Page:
A high-water mark is the highest peak in value that an investment fund or account has reached. This term is often used in the context of fund manager compensation, which is performance-based. The high-water mark ensures the manager does not get paid large sums for poor performance. If the manager loses money over a period, he must get the fund above the high-water mark before receiving a performance bonus from the assets under management (AUM).

(Source: Investopedia)

HEYBIT charges "performance fee" and until you terminate the contract, high-water mark is applied, meaning a "water mark" is set for every contract period (180 days) and we charge the fee based on the "excess profit" from the previous water mark or the highest performance point.

Here's an example.

Let's say the performance of HEYBIT's FF strategy has changed 100 (starting point) -> 120 -> 110 -> 80 -> 140 for each 180-day term.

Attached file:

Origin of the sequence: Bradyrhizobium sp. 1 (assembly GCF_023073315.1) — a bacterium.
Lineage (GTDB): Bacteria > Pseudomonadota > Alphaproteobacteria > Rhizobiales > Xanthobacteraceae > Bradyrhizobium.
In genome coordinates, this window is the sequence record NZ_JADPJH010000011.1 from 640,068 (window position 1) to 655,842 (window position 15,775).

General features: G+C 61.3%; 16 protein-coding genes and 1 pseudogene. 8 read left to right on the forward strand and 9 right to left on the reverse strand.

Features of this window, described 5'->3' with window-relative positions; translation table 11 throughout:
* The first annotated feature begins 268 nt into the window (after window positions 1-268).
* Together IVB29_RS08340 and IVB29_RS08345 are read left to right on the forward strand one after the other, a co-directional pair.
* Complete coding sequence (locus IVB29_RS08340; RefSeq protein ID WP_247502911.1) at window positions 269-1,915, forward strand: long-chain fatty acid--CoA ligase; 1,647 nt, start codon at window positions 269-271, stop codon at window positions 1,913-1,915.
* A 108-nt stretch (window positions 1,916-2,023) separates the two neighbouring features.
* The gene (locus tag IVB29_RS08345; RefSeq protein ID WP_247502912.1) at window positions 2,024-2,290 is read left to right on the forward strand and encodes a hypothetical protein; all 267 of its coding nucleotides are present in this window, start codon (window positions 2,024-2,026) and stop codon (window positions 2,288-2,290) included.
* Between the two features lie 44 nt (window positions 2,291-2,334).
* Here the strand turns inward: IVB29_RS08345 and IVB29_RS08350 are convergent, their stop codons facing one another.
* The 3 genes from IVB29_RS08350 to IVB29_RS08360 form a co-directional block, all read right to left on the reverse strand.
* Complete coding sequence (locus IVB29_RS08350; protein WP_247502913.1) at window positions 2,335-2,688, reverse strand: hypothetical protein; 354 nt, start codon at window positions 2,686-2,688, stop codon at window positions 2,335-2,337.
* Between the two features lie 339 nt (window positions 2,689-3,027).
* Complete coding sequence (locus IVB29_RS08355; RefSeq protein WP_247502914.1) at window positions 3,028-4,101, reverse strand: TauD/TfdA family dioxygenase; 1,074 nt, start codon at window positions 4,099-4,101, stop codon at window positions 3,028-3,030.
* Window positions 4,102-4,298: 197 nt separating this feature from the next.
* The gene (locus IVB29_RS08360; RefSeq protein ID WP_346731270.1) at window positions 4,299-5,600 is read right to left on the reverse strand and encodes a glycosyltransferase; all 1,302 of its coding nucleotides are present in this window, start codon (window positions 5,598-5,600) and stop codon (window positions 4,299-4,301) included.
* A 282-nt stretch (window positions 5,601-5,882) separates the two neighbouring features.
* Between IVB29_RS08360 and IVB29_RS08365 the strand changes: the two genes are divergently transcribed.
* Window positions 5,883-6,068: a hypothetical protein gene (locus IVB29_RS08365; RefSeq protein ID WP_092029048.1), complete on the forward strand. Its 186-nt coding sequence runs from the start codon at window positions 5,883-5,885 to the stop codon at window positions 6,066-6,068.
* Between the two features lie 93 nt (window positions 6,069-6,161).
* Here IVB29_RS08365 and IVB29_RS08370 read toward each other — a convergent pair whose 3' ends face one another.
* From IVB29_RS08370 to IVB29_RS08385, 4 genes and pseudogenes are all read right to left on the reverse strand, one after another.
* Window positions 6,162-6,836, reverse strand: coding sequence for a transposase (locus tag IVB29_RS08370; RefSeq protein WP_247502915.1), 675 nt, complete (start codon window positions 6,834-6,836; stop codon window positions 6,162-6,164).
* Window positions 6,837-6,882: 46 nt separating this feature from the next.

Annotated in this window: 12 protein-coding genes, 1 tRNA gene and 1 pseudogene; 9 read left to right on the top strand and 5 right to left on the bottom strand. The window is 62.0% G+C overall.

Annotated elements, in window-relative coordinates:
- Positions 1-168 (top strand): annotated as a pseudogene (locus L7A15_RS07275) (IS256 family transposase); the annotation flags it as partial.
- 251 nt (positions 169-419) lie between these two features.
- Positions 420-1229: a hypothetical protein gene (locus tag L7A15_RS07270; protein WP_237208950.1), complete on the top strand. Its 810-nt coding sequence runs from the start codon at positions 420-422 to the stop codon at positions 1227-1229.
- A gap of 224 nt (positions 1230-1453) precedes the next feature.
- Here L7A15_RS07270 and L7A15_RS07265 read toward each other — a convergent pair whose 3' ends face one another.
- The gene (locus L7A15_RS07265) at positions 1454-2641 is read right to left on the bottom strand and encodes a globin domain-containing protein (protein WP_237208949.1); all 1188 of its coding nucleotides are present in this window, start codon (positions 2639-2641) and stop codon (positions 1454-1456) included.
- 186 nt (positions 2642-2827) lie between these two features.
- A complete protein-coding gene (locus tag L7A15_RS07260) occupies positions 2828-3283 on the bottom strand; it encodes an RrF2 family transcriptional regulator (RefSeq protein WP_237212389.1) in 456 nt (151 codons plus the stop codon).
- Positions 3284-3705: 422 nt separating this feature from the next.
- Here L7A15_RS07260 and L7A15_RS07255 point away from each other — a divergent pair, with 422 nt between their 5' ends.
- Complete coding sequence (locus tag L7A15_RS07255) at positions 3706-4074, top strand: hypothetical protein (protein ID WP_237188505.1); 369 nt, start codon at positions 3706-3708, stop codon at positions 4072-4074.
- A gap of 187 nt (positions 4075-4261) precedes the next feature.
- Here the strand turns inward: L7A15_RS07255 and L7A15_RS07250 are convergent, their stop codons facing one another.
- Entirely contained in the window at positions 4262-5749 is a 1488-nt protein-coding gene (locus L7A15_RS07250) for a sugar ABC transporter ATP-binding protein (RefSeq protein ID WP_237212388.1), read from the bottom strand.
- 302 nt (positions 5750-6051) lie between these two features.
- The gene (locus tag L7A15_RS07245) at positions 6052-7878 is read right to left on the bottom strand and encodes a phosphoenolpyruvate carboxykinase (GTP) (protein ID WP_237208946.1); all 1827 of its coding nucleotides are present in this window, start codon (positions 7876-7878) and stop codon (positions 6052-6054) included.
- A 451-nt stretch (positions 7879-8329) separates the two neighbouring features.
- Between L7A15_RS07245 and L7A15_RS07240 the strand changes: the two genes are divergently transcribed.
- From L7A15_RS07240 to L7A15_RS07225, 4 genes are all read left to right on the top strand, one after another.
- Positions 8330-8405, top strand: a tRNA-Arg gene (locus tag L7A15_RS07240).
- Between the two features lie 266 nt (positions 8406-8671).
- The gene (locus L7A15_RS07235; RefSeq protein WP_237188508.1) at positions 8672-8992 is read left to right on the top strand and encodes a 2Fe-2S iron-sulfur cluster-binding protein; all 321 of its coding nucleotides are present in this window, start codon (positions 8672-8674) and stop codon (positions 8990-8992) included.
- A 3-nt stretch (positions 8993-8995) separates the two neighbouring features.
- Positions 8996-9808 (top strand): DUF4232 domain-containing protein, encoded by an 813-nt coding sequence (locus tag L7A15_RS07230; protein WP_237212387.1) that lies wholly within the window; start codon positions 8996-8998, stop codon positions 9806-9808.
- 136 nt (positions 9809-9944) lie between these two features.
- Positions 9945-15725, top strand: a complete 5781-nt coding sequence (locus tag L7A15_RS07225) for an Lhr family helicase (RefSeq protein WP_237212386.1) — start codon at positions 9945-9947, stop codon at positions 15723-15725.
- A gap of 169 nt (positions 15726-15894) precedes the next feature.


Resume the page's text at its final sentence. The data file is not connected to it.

For the first term, there is the + performance of 20. The performance of the next term is 110. Since it's 10 below the previous term, the performance fee WILL NOT be charged. Also, when it goes down to 80, there WILL NOT be any fee charged.

When it goes up to 140, the high-water mark (the previous highest point) is 120 so the performance fee will be charged only for that excess profit of 20. From this point on, the fee will be charged only, when the next term's performance exceeds the new high-water mark of 140, for that specific excess.

Keep in mind that this high-water mark exists when the contract is maintained. If it's terminated, then the mark also disappears and is reset. Once you renew the contract, the new mark will be applied.

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